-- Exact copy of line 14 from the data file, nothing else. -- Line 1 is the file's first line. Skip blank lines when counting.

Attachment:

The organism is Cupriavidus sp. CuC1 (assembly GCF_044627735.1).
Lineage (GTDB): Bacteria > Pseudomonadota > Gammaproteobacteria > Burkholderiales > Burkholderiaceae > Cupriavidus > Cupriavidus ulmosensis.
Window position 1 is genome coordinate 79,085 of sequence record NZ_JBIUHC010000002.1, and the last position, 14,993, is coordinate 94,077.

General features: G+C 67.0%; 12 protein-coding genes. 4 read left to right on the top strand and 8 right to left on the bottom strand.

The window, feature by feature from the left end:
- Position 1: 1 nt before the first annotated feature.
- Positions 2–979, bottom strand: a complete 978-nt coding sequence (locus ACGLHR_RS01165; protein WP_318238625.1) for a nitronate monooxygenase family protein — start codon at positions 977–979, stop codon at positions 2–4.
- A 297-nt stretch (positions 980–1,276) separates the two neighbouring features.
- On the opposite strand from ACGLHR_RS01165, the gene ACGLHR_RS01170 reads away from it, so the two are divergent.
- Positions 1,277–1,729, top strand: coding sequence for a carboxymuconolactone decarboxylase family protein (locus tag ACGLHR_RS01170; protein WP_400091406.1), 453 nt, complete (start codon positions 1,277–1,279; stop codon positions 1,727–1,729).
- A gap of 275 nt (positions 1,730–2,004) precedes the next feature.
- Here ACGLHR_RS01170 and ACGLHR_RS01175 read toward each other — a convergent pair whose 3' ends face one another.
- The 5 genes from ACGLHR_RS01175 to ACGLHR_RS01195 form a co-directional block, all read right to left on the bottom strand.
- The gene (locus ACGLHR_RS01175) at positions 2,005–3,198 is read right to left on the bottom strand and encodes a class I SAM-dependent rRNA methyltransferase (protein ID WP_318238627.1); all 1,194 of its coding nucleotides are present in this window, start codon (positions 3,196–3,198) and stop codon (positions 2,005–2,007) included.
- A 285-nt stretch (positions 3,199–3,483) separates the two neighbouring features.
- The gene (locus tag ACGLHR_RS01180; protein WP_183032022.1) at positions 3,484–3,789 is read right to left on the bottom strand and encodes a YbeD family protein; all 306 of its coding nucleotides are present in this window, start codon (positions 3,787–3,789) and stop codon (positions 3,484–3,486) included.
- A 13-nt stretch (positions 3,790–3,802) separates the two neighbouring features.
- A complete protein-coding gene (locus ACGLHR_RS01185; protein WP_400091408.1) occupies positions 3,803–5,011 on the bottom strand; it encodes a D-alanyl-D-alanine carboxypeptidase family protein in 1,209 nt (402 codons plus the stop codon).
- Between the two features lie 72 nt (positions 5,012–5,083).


- The gene (locus ACGLHR_RS01175) at positions 2,005–3,198 is read right to left on the bottom strand and encodes a class I SAM-dependent rRNA methyltransferase (protein ID WP_318238627.1); all 1,194 of its coding nucleotides are present in this window, start codon (positions 3,196–3,198) and stop codon (positions 2,005–2,007) included.